Invasive Species Compendium

Detailed coverage of invasive species threatening livelihoods and the environment worldwide

Abstract

The effects of light availability on plant-soil interactions and salinity tolerance of invasive tree species, Triadica sebifera.

Abstract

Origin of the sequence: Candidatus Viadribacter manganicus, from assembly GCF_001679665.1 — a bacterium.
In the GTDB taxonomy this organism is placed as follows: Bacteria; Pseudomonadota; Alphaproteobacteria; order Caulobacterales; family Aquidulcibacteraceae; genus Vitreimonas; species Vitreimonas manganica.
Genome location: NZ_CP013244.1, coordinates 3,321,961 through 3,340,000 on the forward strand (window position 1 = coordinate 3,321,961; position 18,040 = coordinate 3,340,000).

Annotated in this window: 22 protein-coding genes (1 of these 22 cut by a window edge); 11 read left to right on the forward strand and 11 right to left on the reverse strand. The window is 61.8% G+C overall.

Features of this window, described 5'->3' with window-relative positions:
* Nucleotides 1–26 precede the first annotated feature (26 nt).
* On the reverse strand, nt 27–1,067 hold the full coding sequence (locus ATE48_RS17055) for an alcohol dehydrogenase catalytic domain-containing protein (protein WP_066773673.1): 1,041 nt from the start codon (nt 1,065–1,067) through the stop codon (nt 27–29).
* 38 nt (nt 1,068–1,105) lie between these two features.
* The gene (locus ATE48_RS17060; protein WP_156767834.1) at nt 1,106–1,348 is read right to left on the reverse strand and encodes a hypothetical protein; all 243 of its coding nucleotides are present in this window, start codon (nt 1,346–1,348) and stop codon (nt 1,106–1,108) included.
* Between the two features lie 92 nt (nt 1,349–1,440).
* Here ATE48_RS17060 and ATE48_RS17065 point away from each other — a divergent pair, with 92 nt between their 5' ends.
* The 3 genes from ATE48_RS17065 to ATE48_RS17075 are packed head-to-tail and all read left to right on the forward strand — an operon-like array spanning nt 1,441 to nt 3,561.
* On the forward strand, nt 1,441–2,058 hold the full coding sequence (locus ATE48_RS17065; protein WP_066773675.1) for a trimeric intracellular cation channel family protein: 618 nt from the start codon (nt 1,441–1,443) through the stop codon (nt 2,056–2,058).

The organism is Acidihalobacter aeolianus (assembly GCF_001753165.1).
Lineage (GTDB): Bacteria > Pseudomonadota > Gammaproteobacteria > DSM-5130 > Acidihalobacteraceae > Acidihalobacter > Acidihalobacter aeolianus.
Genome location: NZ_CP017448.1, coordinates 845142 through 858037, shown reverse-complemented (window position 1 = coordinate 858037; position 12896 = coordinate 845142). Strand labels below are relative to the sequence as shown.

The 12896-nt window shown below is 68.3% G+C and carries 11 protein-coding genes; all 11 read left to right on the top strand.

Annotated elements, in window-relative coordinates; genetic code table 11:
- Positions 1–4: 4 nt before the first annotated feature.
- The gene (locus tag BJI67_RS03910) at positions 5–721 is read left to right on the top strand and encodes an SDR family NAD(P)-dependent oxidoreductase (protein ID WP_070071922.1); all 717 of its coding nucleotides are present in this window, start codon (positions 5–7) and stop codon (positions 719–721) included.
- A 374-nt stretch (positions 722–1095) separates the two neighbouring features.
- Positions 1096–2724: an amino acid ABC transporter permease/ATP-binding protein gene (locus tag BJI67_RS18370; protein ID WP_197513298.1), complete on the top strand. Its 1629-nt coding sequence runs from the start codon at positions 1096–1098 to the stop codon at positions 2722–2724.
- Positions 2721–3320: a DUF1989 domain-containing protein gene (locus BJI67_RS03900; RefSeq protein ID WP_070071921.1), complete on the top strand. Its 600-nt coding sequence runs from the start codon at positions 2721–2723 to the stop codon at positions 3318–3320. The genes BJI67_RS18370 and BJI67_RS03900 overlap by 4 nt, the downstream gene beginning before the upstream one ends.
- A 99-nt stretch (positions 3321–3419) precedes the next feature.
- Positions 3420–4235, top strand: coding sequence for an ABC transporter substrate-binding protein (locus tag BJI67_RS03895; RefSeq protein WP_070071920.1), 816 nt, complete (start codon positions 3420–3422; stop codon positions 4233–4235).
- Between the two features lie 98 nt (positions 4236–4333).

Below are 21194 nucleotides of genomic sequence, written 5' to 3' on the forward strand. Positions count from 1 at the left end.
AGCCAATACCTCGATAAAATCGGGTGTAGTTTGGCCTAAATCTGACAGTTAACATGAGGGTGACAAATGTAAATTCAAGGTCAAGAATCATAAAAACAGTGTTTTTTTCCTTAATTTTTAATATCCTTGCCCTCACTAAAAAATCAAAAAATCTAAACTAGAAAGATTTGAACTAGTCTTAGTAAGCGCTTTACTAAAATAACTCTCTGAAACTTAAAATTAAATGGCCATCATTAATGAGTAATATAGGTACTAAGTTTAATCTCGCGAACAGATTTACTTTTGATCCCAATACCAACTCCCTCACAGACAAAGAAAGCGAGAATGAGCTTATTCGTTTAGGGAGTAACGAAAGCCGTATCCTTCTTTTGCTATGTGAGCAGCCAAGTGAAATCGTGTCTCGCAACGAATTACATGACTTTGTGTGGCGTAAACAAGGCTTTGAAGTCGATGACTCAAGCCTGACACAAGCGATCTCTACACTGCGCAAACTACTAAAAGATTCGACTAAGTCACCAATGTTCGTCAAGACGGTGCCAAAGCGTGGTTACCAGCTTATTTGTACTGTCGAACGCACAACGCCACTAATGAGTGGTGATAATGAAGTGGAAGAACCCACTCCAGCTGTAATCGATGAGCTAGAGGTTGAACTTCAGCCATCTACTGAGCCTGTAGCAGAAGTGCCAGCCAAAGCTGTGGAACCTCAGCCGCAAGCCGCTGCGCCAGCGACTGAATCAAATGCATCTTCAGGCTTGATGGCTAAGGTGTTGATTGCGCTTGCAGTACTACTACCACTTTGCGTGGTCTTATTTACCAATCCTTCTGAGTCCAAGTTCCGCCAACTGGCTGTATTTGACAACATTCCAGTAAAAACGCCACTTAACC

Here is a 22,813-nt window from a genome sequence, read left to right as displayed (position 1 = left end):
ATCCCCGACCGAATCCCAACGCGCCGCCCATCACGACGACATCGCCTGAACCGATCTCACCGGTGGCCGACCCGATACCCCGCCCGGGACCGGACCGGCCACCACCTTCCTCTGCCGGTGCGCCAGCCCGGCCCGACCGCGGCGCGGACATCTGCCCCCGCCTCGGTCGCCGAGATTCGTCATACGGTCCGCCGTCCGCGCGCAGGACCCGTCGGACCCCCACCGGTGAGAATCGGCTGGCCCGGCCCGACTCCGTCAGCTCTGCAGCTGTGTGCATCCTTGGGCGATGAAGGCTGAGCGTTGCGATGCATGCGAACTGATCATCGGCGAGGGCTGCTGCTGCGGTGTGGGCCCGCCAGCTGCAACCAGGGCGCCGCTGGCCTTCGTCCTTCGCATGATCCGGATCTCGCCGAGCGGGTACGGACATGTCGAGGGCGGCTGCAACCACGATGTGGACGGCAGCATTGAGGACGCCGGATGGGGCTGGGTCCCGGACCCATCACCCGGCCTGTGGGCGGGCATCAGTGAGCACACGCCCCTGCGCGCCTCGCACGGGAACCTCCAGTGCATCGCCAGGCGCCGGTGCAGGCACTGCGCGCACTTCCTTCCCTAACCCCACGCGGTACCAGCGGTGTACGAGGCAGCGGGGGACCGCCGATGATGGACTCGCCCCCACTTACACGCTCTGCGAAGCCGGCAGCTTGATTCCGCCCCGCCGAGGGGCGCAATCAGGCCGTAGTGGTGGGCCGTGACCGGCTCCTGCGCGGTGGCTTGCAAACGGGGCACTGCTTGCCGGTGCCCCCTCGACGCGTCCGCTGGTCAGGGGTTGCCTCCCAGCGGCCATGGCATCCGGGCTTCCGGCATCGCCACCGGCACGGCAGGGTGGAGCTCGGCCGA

Exotic plant species experience conditions in their introduced ranges that differ from those in their native range. These novel biotic and abiotic environments in the introduced range may force exotic plant species to change their strategies for coping with multiple stresses but empirical evidence about such trend is sparse. Here we conducted a pot experiment in the native range to investigate how the combination of light reduction, soil salinity and soil communities determine the performance of Triadica sebifera populations from native (China) and invasive (US) range. Results indicated that in general salinity reduced seedling survival but reductions were larger in sterilized soils than in active soils. Triadica seedling survival under full light conditions was lower when soil was sterilized or salinity levels were increased while soil sterilization and salinity did not have significant influence on plant survival under shade. The origin of seeds had no influence on the survival of Triadica seedlings but plants from invasive populations produced more biomass than plants from native populations when grown under full light availability while population origin did not influence plant growth in shade. Salinity decreased seedling growth rate and total biomass in full light availability but not in shade. Root:shoot ratio was decreased under shaded conditions but salinity treatments increased root:shoot ratio. Arbuscular mycorrhizal fungi (AMF) colonization was greater for seedlings from invasive populations than for those from native populations, in treatments with increased salinity compared to natural conditions and in full light availability compared to shade. Our results suggest that soil organisms, specifically AMF, can increase plant resistance to salinity. Also, plants from the populations from the invasive range seem to be better adjusted for growing under full light availability than plants from native range. Together our results demonstrate that concerning the complex interactions between plant and abiotic/biotic factors at ecological and evolutionary time scales is essential for understanding the role of these factors in successful species invasions.